BY EYTAN HALON for JPost


The new research complex will focus on all stages of development, from basic chemical research to the development of active processes and materials, and to a final product for farmers.


ADAMA, the world’s leading generic crop protection company, inaugurated its multi-million dollar advanced global research and development center on Tuesday in the southern industrial zone of Ne’ot Hovav.

The Tel Aviv-headquartered company, acquired by Beijing-based chemical company ChemChina in 2017, will initially welcome more than 100 researchers and chemists to its new agricultural research hub, and is expected to expand in the future.

Continue reading.

Interfaith Families Increasingly Jewish

interfaith - Mon, 01/14/2019 - 12:00am
By STEWART AIN for The Jewish Week


Palm Beach County finds two-thirds of such couples raising Jewish children.


At the same time the rate of intermarriage among non-Orthodox Jews continues to rise, so does the percentage of such couples who are raising their children as Jews, according to Jewish population surveys conducted in recent years.

Continue reading.

Tu B'Shvat: What Is A Birthday For Trees?

celebrating-judaism - Mon, 01/14/2019 - 12:00am

This video is featured in Jvillage Network's Tu B'Shevat Guide. For more articles, recipes, crafts, and ideas, visit here. 


From AlephBeta 


What Is Tu B'Shvat And Why Do We Celebrate?


Every year, we celebrate the strange Jewish holiday of Tu B’Shvat – according to the Talmud, it’s a birthday for all of the trees born in the previous year. And not just a birthday – it’s really a “new year” for the trees. How odd is that? In this video, Imu Shalev breaks down this strange holiday to uncover what Tu B’Shvat really means to us today. Discover how Tu B’Shvat is actually all about gratitude to our Creator, for the fruits of the trees.

Watch video. 

The Relevance of Celebrating Tu B’Shevat

green-living - Mon, 01/14/2019 - 12:00am

This article is featured in Jvillage Network's Tu B'Shevat Guide. For more articles, recipes, crafts, and ideas, visit here. 


By Paula Maccabee for Hadassah Magazine


Many of us dismiss Tu B’Shevat as a tree-planting holiday for children. And for those of us who live in the northern hemisphere, the holiday often falls during the depths of winter, making the “New Year of the Trees” seem misplaced. But Jewish learning and our natural environment require that we reclaim Tu B’Shevat—which this year begins the evening of January 20—as an important holiday to celebrate our relationship with Creation and take responsibility to protect the web of life on Earth.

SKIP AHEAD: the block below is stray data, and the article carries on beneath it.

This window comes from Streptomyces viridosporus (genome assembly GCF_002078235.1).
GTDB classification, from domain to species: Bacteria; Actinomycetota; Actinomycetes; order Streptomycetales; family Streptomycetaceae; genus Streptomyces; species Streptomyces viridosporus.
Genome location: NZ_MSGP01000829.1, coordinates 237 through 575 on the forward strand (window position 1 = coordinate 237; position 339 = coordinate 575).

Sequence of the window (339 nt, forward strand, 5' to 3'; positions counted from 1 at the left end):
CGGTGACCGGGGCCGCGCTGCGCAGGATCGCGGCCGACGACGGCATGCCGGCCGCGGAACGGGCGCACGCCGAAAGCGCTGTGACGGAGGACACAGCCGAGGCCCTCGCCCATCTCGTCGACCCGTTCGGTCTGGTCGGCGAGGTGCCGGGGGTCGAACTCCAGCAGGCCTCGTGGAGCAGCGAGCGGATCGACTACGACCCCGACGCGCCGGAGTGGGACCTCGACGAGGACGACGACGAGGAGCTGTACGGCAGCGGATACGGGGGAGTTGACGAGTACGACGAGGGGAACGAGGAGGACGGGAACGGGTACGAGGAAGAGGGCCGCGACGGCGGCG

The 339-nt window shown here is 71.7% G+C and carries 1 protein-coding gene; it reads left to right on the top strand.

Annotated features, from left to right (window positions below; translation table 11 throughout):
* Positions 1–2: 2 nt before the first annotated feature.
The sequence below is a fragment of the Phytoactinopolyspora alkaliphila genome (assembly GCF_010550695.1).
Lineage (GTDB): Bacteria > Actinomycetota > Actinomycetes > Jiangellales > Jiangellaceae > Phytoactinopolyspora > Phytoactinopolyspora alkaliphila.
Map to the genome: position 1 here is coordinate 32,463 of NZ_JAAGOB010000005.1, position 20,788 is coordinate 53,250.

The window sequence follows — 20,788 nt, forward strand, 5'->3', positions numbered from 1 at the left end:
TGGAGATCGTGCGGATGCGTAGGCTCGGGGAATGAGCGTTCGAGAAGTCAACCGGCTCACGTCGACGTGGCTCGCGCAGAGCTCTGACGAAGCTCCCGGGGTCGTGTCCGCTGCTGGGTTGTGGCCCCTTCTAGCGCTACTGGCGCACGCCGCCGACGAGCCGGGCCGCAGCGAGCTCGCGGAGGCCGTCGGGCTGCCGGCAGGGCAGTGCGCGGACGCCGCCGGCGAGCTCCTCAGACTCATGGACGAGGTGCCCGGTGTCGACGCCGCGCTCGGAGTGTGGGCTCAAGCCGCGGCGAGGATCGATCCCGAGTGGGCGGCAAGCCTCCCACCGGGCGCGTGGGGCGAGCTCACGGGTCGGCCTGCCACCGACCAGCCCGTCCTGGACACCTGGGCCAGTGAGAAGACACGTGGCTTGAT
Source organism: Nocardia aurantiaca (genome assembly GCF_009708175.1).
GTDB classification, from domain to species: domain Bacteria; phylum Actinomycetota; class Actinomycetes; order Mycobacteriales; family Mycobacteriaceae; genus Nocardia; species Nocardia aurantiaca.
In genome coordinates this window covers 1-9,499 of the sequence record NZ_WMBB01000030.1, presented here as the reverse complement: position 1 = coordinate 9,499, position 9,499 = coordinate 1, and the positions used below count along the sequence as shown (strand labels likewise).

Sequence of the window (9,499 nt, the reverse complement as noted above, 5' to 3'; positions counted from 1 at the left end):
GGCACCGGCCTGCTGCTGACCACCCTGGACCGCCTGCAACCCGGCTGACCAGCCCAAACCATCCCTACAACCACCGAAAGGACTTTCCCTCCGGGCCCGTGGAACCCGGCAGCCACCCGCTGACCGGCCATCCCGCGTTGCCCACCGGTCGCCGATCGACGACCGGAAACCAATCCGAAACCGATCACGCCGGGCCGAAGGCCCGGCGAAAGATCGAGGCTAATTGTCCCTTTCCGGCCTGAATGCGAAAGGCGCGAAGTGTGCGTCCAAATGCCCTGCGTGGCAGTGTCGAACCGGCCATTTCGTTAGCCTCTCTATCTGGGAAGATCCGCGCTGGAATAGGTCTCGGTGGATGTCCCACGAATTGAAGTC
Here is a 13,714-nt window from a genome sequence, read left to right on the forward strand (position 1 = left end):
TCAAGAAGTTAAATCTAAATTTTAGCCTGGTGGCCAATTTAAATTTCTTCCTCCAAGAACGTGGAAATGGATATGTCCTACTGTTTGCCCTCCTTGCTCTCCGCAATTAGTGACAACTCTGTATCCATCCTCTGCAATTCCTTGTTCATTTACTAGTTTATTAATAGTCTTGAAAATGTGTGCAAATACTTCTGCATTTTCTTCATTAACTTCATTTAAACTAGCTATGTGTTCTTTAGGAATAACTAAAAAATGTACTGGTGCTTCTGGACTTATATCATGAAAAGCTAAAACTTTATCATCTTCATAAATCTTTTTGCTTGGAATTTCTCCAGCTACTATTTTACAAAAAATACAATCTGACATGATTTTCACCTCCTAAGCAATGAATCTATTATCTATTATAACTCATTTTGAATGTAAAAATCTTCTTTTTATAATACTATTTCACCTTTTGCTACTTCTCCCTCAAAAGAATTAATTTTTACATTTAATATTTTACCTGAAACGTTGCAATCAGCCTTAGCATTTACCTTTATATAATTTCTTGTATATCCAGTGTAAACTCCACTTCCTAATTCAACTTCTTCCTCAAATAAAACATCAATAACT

Continue reading.

Why We Eat the 7 Fruits on Tu B’Shvat

featured-articles - Mon, 01/14/2019 - 12:00am

This article is featured in Jvillage Network's Tu B'Shevat Guide. For more articles, recipes, crafts, and ideas, 


By Jo Ann Gardner for The Forward


The seven species are pomegranate, grapes, dates, figs, olives, wheat and barley.

Why do we eat fruit of the Seven Species on Tu B’Shvat?

The Seven Species of the Bible are a central feature of the celebration of Tu B’Shvat, which this year occurs in late January. The reason usually given for eating foods from this group, especially its fruits, is that they are symbols of God’s creation, and that by eating them we give thanks to Him and reaffirm our ties to the Land of Israel.

Read more: 

Bo

weekly-torah-portion - Mon, 01/07/2019 - 12:00am

Exodus 10:1−13:16 


BY JOEL ALTER, JTS


Miracles of Biblical and Everyday Proportions


Last week, God pummeled Egypt unprecedentedly with hail:

The LORD sent thunder and hail, and fire streamed down to the ground, as the LORD rained down hail upon the land of Egypt. The hail was very heavy—fire flashing in the midst of the hail—such as had not fallen on the land of Egypt since it had become a nation. (Exod. 9:23–24)

On the combination of fire and ice, Ibn Ezra comments that this was “a wonder within a wonder.”

As this week’s portion opens, Moses and Aaron announce:

Continue reading.

At the Jewish Media Summit, a Focus on Young American Jews

young-adults - Mon, 01/07/2019 - 12:00am
BY LEV GRINGAUZ for newvoices.org


Though 150 journalists and bloggers from 30 countries had gathered in Jerusalem for the Israeli Press Office-sponsored Jewish New Media Summit in late November, American Jewry was very nearly the only subject of conversation when discussing the strained relationship between Israel and the Jewish Diaspora.

 

Continue reading.